How LinkedIn uses Big Data in practice
LinkedIn tracks every move users make on the site, and the company analyses this mountain of data in order to make better decisions and design data-powered features. Clearly, LinkedIn uses Big Data right across the company, but here are just a couple of examples of it in action.
Like other social media networks, LinkedIn uses data to make suggestions for users (“people you may know”). LinkedIn uses machine learning techniques to refine its algorithms and make better suggestions for users. So, if the site regularly suggested people you may know from Company A (which you worked at nine years ago) and Company B (which you worked at four years ago), but you almost never clicked on the company A profiles, LinkedIn would tailor its suggestions going forward with that in mind. This personalised approach enables users to build the networks that work best for them.
Also, the site is constantly gathering and displaying new data for users. LinkedIn uses stream-processing technology to display the most up-to-date information when users are on the site – from who got a new job to useful articles that contacts have shared. Not only does this constant streaming of data add interest, it also speeds up the analytic process. Instead of capturing data and storing it to be analysed at a later time, real-time stream-processing technology allows LinkedIn to stream data direct from the source (user activity) and analyse it on the fly.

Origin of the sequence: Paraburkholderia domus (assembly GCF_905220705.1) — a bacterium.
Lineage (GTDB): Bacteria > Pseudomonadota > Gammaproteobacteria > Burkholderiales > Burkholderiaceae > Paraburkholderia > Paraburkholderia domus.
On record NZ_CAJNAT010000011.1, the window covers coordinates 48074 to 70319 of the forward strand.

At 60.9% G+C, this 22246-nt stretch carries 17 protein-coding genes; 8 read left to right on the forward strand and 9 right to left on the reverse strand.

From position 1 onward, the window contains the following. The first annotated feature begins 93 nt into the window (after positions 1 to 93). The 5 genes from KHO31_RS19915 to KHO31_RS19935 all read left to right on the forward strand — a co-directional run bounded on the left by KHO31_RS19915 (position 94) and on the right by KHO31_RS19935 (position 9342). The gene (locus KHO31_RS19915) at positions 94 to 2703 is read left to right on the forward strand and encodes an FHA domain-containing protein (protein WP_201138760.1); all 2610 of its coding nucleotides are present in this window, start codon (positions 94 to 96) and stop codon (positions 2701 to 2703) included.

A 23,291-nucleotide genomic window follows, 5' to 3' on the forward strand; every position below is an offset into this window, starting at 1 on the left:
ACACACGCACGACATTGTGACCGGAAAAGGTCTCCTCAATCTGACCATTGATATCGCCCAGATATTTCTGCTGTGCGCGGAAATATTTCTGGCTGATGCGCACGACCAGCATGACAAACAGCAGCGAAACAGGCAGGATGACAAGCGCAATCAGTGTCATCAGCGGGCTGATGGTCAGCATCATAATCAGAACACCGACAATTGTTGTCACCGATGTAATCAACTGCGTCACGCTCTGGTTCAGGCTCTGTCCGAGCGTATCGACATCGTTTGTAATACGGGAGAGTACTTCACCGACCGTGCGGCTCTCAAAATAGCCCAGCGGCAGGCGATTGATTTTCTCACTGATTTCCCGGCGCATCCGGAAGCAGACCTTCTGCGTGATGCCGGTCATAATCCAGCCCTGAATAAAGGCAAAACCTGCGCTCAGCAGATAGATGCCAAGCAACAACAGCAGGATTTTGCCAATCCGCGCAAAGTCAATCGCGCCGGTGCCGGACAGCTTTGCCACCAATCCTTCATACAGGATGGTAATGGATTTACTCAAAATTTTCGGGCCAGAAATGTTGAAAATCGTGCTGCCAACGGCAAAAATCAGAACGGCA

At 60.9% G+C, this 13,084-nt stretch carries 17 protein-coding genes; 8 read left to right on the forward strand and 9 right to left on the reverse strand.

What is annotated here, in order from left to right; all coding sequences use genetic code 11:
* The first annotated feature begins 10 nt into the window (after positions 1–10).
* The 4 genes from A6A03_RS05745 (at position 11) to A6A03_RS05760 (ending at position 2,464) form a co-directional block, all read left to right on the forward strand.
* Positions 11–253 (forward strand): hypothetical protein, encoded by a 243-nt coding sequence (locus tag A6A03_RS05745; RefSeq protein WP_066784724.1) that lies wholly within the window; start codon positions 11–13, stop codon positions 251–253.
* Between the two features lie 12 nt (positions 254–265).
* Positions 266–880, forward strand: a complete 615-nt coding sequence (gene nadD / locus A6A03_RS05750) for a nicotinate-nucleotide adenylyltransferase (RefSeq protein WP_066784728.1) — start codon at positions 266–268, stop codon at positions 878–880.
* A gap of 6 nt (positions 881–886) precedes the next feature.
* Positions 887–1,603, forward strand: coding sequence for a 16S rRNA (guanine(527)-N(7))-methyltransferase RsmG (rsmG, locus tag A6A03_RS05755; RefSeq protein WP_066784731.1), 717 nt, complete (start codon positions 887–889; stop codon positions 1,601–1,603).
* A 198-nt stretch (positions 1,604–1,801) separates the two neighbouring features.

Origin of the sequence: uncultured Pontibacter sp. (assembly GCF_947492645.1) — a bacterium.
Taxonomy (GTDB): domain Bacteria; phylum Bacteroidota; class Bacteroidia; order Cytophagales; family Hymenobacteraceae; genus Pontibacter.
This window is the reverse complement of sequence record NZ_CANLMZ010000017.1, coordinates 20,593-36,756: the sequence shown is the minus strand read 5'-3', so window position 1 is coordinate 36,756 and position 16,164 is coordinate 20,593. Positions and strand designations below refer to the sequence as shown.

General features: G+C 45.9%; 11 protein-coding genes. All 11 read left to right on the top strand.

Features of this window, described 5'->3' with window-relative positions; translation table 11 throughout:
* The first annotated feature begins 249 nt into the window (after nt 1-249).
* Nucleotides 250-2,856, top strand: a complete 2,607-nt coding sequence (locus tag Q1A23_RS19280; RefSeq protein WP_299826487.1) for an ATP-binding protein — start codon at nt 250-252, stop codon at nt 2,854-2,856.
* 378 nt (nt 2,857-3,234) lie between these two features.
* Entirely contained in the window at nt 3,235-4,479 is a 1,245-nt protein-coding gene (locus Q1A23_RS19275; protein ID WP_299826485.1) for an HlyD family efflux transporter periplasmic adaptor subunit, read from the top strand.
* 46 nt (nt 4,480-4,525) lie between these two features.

The technical details
LinkedIn tracks every move its users make on the site, from everything liked and shared to every job clicked on and every contact messaged. Hadoop forms the core of LinkedIn’s Big Data infrastructure, but other key parts of the LinkedIn Big Data jigsaw include Oracle, Pig, Hive, Kafka, Java and MySQL. In order to ensure high availability and avoid a single point of failure, the company operates out of three main data centres.
Ideas and insights you can steal
LinkedIn provides a lesson to all businesses in how Big Data can lead to impressive growth. The company’s ability to make personalised suggestions and recommendations to its users is a critical part of its success – and this is echoed in other successful companies like Amazon.
You can read more about how LinkedIn is using Big Data to drive success in Big Data in Practice: How 45 Successful Companies Used Big Data Analytics to Deliver Extraordinary Results.
Bernard Marr is a bestselling author, keynote speaker, and advisor to companies and governments. He has worked with and advised many of the world's best-known organisations. LinkedIn has recently ranked Bernard as one of the top 10 Business Influencers in the world (in fact, No 5 - just behind Bill Gates and Richard Branson). He writes on the topics of intelligent business performance for various publications including Forbes, HuffPost, and LinkedIn Pulse. His blogs and SlideShare presentation have millions of readers.